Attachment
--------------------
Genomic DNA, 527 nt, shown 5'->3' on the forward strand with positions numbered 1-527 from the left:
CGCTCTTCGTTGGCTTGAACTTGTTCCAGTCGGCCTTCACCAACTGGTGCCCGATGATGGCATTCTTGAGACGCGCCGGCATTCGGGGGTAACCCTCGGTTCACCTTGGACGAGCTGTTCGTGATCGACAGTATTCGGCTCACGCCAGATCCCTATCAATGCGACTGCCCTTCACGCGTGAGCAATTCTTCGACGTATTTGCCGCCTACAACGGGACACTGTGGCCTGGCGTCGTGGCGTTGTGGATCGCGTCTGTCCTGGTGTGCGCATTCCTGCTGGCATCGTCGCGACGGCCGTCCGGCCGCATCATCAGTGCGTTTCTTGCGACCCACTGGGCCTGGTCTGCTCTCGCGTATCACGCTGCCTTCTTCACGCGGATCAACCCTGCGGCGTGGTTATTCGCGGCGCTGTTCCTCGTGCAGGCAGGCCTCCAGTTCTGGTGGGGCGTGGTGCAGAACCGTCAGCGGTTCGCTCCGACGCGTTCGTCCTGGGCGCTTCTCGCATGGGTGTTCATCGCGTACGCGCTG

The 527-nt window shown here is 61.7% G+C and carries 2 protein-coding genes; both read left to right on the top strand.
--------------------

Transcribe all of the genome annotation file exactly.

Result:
Genomic DNA, 527 nt, shown 5'->3' on the forward strand with positions numbered 1-527 from the left:
CGCTCTTCGTTGGCTTGAACTTGTTCCAGTCGGCCTTCACCAACTGGTGCCCGATGATGGCATTCTTGAGACGCGCCGGCATTCGGGGGTAACCCTCGGTTCACCTTGGACGAGCTGTTCGTGATCGACAGTATTCGGCTCACGCCAGATCCCTATCAATGCGACTGCCCTTCACGCGTGAGCAATTCTTCGACGTATTTGCCGCCTACAACGGGACACTGTGGCCTGGCGTCGTGGCGTTGTGGATCGCGTCTGTCCTGGTGTGCGCATTCCTGCTGGCATCGTCGCGACGGCCGTCCGGCCGCATCATCAGTGCGTTTCTTGCGACCCACTGGGCCTGGTCTGCTCTCGCGTATCACGCTGCCTTCTTCACGCGGATCAACCCTGCGGCGTGGTTATTCGCGGCGCTGTTCCTCGTGCAGGCAGGCCTCCAGTTCTGGTGGGGCGTGGTGCAGAACCGTCAGCGGTTCGCTCCGACGCGTTCGTCCTGGGCGCTTCTCGCATGGGTGTTCATCGCGTACGCGCTG

The 527-nt window shown here is 61.7% G+C and carries 2 protein-coding genes; both read left to right on the top strand.